Unravelling Polymers

The Definitive Blog on Polymers by Poly Fluoro Ltd.

PTFE Extrusion - Ram vs Paste Extruded - A comparison of features

Extruding a material like PTFE is never straightforward. The nature of the polymer necessitates that any standard methods of processing – such as melt extrusion, injection moulding, or even thermoforming – fail to work with PTFE. The reason for this boils down to the fact that PTFE has no melt flow. Even when taken to its ‘melting point’ of about 380°C, PTFE will merely attain what is known as a ‘gel state’, wherein it goes from opaque to transparent, but stays very much in the same form. This means that the material cannot be injected into a mould to make complex shapes and that it cannot be otherwise shaped or drawn into any kind of final shape. As a result, different techniques have been devised to bring PTFE into a final shape as needed.

PTFE extrusion is one such method used for making tubes and hollow profiles. Rather than melt the material and draw it through a die, the process of PTFE extrusion can be done in one of two ways.

  1. Ram extrusion - where subsequent charges of PTFE resin (powder) are layered and compressed one above the other inside a die and the die is heated from the outside to allow for the PTFE resin to fuse into a single piece.

  2. Paste extrusion - where a special type of resin (fine powder resin) is blended with an extrusion aid and then squeezed at high pressure through a die at room temperature. The resulting ‘extrudate’ is then heated in ovens to fuse the material.

Between these processes PTFE paste extrusion is considered more complex and it is usually employed when the final profile has a thin cross section. Hence, PTFE thin-walled tubes, or spaghetti tubes are made in this fashion. Ram extrusion is usually used when the cross section is thicker and when the requirements are for a single solid rod.

Comparing properties

  1. Material grades - both ram and paste extrusions need to be made with specific grades. For paste extrusion, fine powder resins are used. These resins mix easily with extrusions aids (usually a mineral spirit like naphtha) and once blended, they will form fibrils when pressed between the fingers. In some sense, the extrusion aid forces the PTFE to behave somewhat like a liquid at high pressures, so that the material can be easily passed through a die. Typically, virgin grades are used in paste extrusion, although mixing pigments and even some quantity of additives is done easily. However, when blending fillers (such as glass fibre or carbon fibre) in excess of 5%, there can be complications, as the distribution of the filler is not always uniform. In contrast, for ram extrusion, pre-sintered or free flowing resins are used. Typically, virgin materials would be pre-sintered resins – as they flow easily and can be uniformly distributed in the die without issue. For filled grades, any grade can be used provided it is a free flow grade.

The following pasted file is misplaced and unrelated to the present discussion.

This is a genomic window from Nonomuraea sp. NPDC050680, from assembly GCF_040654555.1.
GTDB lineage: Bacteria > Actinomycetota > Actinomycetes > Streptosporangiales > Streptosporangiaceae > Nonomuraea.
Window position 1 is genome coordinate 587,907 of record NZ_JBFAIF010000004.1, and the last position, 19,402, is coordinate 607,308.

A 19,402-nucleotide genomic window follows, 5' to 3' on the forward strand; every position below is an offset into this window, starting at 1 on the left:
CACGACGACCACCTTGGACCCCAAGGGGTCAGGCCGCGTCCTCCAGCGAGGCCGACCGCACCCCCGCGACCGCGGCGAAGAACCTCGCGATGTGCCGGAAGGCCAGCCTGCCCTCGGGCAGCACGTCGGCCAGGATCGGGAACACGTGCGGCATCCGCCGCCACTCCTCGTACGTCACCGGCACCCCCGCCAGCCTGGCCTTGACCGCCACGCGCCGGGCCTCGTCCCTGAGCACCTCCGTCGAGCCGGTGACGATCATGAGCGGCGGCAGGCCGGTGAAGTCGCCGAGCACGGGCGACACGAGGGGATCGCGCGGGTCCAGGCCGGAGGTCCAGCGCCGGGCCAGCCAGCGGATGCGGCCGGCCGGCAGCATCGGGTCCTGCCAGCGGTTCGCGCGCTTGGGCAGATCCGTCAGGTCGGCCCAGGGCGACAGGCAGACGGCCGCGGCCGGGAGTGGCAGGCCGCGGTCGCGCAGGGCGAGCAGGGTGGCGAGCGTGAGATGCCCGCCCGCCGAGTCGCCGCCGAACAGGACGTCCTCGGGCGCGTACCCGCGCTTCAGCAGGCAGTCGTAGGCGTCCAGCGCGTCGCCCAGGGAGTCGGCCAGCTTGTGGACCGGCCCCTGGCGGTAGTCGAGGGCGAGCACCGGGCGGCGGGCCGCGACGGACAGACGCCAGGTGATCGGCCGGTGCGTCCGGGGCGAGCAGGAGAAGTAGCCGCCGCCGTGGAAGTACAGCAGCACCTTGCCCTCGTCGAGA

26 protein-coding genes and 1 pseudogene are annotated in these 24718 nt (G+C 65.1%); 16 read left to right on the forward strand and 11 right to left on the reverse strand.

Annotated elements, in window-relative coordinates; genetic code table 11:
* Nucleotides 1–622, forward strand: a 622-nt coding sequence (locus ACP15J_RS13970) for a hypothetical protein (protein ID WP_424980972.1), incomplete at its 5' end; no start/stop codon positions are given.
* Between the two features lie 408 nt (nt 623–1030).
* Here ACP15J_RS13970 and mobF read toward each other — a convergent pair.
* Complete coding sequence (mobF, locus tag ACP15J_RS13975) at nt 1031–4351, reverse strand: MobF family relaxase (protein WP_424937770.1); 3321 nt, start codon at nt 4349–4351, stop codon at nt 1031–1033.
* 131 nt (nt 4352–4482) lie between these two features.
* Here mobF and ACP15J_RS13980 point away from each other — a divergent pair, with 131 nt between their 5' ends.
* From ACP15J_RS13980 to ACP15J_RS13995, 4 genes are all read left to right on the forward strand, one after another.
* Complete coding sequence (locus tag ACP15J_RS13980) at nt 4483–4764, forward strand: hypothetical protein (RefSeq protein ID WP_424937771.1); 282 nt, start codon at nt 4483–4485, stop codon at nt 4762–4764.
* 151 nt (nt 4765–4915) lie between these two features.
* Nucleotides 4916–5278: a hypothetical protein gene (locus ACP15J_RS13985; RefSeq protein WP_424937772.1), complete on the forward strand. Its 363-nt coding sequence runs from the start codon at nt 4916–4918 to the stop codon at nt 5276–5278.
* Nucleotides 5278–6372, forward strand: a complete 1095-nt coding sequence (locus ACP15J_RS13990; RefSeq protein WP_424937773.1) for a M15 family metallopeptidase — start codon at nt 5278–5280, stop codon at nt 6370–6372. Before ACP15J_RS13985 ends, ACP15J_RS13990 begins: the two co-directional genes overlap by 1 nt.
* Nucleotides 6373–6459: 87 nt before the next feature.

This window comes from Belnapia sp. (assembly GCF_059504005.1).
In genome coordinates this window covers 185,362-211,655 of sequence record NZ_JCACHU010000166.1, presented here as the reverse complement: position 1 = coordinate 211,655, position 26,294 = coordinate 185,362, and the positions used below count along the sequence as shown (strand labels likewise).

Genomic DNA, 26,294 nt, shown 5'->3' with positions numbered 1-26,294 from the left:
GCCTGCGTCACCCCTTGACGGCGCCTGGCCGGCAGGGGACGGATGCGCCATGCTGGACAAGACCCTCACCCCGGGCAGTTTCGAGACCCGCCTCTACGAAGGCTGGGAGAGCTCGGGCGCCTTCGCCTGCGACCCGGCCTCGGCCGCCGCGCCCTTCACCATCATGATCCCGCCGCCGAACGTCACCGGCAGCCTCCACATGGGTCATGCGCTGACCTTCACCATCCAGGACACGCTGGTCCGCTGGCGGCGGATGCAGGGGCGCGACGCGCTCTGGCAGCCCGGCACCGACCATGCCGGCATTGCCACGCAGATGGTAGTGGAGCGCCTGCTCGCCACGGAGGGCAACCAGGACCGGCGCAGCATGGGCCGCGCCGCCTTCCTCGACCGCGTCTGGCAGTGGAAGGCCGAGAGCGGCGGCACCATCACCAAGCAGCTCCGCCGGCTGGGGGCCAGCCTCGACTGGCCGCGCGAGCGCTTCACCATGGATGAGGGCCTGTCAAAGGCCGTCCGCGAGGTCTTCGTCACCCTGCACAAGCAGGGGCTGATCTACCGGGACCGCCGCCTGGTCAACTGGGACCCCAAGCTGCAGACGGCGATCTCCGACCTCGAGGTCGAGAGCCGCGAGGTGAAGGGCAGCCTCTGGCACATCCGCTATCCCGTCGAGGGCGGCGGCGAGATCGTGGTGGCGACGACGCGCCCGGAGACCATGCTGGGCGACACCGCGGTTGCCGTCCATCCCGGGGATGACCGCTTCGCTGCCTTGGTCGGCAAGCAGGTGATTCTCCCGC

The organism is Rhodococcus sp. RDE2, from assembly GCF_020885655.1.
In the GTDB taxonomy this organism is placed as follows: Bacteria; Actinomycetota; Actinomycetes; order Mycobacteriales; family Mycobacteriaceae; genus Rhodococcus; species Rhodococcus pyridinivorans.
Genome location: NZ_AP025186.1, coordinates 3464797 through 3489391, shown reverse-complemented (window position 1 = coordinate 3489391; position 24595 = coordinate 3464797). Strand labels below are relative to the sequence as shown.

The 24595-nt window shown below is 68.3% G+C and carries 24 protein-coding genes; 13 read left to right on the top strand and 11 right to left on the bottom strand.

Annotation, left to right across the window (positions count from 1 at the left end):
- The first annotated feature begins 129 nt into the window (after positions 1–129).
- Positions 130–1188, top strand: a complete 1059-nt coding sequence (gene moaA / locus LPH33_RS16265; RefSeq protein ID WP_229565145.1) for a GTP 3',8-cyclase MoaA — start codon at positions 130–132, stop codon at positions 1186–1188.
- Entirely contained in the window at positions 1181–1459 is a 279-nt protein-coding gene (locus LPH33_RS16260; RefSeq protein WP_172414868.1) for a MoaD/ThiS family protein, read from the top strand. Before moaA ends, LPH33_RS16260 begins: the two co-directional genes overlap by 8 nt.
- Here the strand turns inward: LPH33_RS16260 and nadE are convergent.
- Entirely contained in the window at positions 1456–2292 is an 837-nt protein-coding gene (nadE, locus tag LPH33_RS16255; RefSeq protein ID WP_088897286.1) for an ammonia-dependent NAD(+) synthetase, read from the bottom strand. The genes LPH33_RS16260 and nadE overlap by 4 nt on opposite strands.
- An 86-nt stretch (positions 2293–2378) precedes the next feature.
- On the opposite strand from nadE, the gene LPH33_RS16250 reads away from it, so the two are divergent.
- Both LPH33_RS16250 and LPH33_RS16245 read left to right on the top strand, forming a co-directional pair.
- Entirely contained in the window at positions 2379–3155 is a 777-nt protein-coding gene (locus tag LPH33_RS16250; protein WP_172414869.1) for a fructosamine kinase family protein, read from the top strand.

2. Mechanical strength - the difference in the two processes rests largely on the way in which the extrusion is done. For ram extrusion, the final form is built up by adding subsequent charges of PTFE one on top of the other. It is therefore an additive process. As a result, the material will have higher strength in the radial direction and less strength longitudinally (weak points would result in the joint between subsequent charges). For the same reason, since paste extruded resins are formed by passing the resin lengthwise through a die (think of how penne pasta would be made), the strength lies in the longitudinal direction. Un-sintered tube has a tendency to crack or split along its length if it is handled even slightly roughly before being cured in the oven. It is for this reason that paste extruded tubes are preferred in applications where there is likely to be a high tensile load on the tube. On the other hand, ram extruded tubes are used in lining applications, as radial force needs to be applied to the tube when inserting it into a metal pipe to line it from the inside.
    Ram extruded tubes also tend to be much stiffer and lack the flexibility of paste extruded tubes.